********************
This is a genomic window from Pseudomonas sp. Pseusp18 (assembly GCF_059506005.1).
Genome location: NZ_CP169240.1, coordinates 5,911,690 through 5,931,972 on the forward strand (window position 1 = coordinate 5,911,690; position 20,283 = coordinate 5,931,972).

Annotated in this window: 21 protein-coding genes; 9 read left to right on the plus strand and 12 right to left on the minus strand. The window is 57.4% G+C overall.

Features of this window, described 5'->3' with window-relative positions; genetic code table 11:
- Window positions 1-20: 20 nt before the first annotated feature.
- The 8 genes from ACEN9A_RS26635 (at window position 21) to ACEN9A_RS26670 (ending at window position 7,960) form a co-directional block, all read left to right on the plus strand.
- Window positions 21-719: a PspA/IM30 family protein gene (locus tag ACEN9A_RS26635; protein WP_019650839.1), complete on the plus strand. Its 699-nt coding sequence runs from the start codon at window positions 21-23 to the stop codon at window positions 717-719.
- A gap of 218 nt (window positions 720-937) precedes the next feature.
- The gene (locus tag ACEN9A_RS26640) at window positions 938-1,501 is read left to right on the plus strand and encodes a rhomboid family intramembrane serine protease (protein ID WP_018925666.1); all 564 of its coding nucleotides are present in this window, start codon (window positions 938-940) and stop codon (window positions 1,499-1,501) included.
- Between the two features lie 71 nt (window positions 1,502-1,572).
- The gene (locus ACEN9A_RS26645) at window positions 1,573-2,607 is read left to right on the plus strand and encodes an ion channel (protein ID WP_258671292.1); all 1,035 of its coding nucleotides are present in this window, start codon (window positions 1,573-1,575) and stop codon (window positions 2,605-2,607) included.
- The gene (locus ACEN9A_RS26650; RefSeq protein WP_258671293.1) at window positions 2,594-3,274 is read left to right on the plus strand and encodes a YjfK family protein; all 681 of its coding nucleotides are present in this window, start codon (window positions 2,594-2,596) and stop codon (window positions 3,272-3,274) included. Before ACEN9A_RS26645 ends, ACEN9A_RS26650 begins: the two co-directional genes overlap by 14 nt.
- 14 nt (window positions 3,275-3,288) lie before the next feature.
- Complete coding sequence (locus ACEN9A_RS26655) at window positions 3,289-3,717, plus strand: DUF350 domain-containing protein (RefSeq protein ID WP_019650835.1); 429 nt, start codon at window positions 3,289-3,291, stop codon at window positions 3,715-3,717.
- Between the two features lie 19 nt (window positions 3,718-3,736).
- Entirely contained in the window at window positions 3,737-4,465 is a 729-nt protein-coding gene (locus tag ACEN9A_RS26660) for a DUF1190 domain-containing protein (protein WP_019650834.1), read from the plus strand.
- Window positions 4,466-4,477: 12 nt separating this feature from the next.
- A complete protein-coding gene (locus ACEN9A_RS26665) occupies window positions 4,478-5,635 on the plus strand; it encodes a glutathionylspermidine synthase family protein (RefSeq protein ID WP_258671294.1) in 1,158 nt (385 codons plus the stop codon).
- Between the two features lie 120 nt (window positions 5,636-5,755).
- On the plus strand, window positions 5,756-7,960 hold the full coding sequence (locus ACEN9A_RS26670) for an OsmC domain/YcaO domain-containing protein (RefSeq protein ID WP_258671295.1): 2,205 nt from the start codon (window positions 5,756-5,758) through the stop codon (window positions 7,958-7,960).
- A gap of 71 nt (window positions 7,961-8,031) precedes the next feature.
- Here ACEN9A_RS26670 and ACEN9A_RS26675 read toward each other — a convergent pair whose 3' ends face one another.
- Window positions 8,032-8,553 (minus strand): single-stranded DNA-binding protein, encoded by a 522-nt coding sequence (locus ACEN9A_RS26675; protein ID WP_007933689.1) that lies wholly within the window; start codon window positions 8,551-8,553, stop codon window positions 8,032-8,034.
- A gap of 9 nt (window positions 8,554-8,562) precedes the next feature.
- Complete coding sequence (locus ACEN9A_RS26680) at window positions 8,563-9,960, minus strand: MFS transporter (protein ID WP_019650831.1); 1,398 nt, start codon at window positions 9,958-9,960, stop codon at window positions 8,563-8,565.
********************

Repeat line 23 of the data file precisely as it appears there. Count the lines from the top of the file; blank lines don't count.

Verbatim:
- Window positions 8,032-8,553 (minus strand): single-stranded DNA-binding protein, encoded by a 522-nt coding sequence (locus ACEN9A_RS26675; protein ID WP_007933689.1) that lies wholly within the window; start codon window positions 8,551-8,553, stop codon window positions 8,032-8,034.